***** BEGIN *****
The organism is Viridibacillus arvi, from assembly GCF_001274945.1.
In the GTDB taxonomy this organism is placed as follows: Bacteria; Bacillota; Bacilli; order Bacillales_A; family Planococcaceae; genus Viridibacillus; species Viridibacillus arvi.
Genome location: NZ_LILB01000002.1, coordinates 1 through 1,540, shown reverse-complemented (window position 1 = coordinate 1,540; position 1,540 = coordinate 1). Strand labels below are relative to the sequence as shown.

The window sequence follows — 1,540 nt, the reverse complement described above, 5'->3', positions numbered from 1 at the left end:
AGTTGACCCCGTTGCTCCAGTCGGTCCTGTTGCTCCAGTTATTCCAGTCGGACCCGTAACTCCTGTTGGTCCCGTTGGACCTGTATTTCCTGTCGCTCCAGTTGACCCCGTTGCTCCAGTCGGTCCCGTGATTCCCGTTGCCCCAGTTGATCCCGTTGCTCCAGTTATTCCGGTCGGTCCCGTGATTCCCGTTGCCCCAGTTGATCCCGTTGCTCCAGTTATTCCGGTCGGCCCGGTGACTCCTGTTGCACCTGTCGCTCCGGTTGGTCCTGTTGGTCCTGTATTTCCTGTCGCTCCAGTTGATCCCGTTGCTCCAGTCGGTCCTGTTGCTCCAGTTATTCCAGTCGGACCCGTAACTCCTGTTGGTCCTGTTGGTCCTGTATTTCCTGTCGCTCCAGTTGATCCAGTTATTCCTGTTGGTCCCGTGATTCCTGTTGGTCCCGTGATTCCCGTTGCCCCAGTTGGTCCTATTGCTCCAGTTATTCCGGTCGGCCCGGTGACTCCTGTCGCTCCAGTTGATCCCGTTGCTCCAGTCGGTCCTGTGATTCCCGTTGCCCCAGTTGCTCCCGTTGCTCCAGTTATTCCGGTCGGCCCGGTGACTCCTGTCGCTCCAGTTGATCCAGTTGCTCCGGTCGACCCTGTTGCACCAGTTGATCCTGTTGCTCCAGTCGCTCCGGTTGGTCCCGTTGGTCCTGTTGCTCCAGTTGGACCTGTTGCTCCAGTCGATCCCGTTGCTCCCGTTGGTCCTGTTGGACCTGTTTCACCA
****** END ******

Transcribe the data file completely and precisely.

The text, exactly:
The organism is Viridibacillus arvi, from assembly GCF_001274945.1.
In the GTDB taxonomy this organism is placed as follows: Bacteria; Bacillota; Bacilli; order Bacillales_A; family Planococcaceae; genus Viridibacillus; species Viridibacillus arvi.
Genome location: NZ_LILB01000002.1, coordinates 1 through 1,540, shown reverse-complemented (window position 1 = coordinate 1,540; position 1,540 = coordinate 1). Strand labels below are relative to the sequence as shown.

The window sequence follows — 1,540 nt, the reverse complement described above, 5'->3', positions numbered from 1 at the left end:
AGTTGACCCCGTTGCTCCAGTCGGTCCTGTTGCTCCAGTTATTCCAGTCGGACCCGTAACTCCTGTTGGTCCCGTTGGACCTGTATTTCCTGTCGCTCCAGTTGACCCCGTTGCTCCAGTCGGTCCCGTGATTCCCGTTGCCCCAGTTGATCCCGTTGCTCCAGTTATTCCGGTCGGTCCCGTGATTCCCGTTGCCCCAGTTGATCCCGTTGCTCCAGTTATTCCGGTCGGCCCGGTGACTCCTGTTGCACCTGTCGCTCCGGTTGGTCCTGTTGGTCCTGTATTTCCTGTCGCTCCAGTTGATCCCGTTGCTCCAGTCGGTCCTGTTGCTCCAGTTATTCCAGTCGGACCCGTAACTCCTGTTGGTCCTGTTGGTCCTGTATTTCCTGTCGCTCCAGTTGATCCAGTTATTCCTGTTGGTCCCGTGATTCCTGTTGGTCCCGTGATTCCCGTTGCCCCAGTTGGTCCTATTGCTCCAGTTATTCCGGTCGGCCCGGTGACTCCTGTCGCTCCAGTTGATCCCGTTGCTCCAGTCGGTCCTGTGATTCCCGTTGCCCCAGTTGCTCCCGTTGCTCCAGTTATTCCGGTCGGCCCGGTGACTCCTGTCGCTCCAGTTGATCCAGTTGCTCCGGTCGACCCTGTTGCACCAGTTGATCCTGTTGCTCCAGTCGCTCCGGTTGGTCCCGTTGGTCCTGTTGCTCCAGTTGGACCTGTTGCTCCAGTCGATCCCGTTGCTCCCGTTGGTCCTGTTGGACCTGTTTCACCA